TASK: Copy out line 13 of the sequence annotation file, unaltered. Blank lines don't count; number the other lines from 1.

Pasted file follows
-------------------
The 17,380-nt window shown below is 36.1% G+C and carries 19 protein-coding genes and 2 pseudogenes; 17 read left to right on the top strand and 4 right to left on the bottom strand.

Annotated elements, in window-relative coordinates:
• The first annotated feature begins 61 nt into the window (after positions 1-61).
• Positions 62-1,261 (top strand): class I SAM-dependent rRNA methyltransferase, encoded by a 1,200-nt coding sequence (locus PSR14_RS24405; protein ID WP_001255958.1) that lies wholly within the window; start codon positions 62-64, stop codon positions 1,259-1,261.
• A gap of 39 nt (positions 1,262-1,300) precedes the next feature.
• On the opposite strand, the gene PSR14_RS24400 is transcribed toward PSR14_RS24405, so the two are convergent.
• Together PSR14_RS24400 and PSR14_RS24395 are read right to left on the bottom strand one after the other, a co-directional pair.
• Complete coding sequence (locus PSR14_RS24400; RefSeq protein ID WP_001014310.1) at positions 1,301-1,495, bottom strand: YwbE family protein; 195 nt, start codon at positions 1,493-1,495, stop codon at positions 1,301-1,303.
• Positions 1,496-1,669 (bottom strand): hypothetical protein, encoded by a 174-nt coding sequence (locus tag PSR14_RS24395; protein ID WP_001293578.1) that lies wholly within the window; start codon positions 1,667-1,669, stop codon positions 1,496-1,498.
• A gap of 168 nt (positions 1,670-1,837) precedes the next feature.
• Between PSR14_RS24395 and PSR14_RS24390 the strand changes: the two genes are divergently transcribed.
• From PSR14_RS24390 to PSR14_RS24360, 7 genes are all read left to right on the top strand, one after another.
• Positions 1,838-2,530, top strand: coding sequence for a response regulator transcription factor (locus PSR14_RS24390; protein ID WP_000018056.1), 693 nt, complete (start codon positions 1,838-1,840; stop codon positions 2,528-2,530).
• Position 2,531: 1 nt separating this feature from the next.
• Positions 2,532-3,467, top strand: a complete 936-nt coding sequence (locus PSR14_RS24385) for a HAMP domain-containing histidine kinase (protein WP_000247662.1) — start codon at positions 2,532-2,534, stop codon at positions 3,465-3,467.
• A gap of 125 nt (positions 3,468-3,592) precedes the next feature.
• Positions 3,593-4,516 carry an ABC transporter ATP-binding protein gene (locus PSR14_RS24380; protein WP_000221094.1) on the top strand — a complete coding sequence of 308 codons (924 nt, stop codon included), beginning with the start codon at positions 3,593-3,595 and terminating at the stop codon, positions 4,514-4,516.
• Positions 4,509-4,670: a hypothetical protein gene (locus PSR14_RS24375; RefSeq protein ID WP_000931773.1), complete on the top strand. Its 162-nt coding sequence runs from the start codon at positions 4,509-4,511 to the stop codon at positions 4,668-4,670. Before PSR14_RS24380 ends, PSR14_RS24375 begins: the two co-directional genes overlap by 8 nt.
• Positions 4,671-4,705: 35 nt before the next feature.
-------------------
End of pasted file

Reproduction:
• Positions 1,838-2,530, top strand: coding sequence for a response regulator transcription factor (locus PSR14_RS24390; protein ID WP_000018056.1), 693 nt, complete (start codon positions 1,838-1,840; stop codon positions 2,528-2,530).